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Aortic Valve Stenosis

Avoid aortic valve disease

Aortic valve stenosis is a serious heart disease in which the opening of the aortic valve is narrowed, causing a lack of blood flow to the heart muscle. The aortic valve is located between the left ventricle and the aorta, and carries the most amount of blood to the heart. Aortic valve disease is caused by age-related calcification of the aortic valve, which can be heightened by diabetes, an unhealthy lifestyle, or rapid weight gain.

Symptoms of aortic valve stenosis

Symptoms of this disease include shortness of breath, hypertension, chest pain and heart failure. While symptoms do not always show up in people with mild forms of this disease, they can be a sign that something is wrong. Normally, people with severe aortic stenosis will present with these symptoms, and other complications such as congestive heart failure, fainting spells, and angina.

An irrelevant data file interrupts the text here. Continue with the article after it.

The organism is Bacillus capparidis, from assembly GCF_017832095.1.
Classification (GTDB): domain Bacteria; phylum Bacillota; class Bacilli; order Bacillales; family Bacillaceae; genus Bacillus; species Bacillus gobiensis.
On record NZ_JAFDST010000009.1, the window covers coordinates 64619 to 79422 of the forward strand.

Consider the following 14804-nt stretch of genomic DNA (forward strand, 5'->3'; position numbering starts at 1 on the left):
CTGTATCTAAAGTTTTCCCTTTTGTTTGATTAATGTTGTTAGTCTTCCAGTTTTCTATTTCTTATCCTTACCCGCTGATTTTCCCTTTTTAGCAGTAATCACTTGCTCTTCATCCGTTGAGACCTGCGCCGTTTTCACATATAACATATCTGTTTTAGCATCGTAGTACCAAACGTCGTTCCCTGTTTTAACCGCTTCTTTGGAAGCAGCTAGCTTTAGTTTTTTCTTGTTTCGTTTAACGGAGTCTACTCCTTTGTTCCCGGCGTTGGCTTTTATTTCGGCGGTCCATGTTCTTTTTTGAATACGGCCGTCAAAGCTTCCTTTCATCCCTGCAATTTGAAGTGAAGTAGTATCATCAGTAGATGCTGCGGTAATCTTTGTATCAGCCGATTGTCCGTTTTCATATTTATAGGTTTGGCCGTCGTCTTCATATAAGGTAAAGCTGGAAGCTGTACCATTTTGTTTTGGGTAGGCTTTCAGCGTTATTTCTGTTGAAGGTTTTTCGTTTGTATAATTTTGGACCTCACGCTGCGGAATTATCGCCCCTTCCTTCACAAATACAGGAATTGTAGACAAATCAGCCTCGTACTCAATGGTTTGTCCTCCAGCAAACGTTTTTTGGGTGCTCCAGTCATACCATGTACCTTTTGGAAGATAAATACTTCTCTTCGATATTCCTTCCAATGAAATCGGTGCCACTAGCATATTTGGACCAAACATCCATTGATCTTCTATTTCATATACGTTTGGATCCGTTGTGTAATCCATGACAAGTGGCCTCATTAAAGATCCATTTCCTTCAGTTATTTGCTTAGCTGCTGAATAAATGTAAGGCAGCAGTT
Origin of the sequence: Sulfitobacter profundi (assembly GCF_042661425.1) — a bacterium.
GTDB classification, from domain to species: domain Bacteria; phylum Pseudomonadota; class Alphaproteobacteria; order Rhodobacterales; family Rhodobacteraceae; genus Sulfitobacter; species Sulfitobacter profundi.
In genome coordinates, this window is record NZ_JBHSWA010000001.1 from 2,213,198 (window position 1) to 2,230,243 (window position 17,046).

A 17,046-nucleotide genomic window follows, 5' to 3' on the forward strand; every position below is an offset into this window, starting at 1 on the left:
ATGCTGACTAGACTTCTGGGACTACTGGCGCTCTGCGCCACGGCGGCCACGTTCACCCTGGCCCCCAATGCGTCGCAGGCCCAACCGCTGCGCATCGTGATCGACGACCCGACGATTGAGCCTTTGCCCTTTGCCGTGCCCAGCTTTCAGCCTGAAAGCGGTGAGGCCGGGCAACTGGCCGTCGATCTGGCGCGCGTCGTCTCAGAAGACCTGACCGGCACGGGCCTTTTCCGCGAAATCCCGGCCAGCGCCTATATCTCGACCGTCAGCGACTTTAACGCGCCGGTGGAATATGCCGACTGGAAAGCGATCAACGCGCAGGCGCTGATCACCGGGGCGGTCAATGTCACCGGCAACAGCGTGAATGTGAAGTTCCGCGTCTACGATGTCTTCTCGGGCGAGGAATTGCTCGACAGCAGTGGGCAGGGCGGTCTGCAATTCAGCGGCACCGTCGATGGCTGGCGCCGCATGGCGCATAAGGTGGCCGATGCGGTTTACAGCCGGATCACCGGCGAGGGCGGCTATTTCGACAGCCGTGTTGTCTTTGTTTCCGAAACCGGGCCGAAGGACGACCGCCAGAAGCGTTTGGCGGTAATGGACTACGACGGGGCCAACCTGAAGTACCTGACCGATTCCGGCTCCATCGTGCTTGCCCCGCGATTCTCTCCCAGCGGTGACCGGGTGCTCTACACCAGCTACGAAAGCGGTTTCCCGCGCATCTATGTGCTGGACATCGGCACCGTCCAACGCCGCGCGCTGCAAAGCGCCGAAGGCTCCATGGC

How aortic valve disease is diagnosed and treated

If your doctor suspects that you have aortic valve stenosis, he or she will perform several tests to determine whether or not you have the disease and how to treat it. Checking blood pressure and the sound of your pulse will be your doctor's first examination; how these two signs present will normally be the first indicators of this disease. A heart murmur, or slight hesitation between heart beats, is often one of the first signs of aortic stenosis. Your doctor will follow up with an echocardiogram, or an ECG, to view your heart and may also order a chest X-ray. From there, he or she will diagnose you and begin treatment.

Treatment for aortic valve stenosis includes regular ECGs to keep an eye on the narrowing of the valve; however, in adults and severe cases, aortic valve replacement is required to lessen the effects of disease and prevent death from heart attack. Aortic valve surgery involves replacing the valve entirely with a synthetic or animal valve, or aortic valve repair, to clear out any calcification through medication or balloon valvuloplasty, which inflates the valve and causes it to expand.

Aortic valve stenosis can be a scary diagnosis, but with the proper treatment, it can be a disease that can be easily treated.

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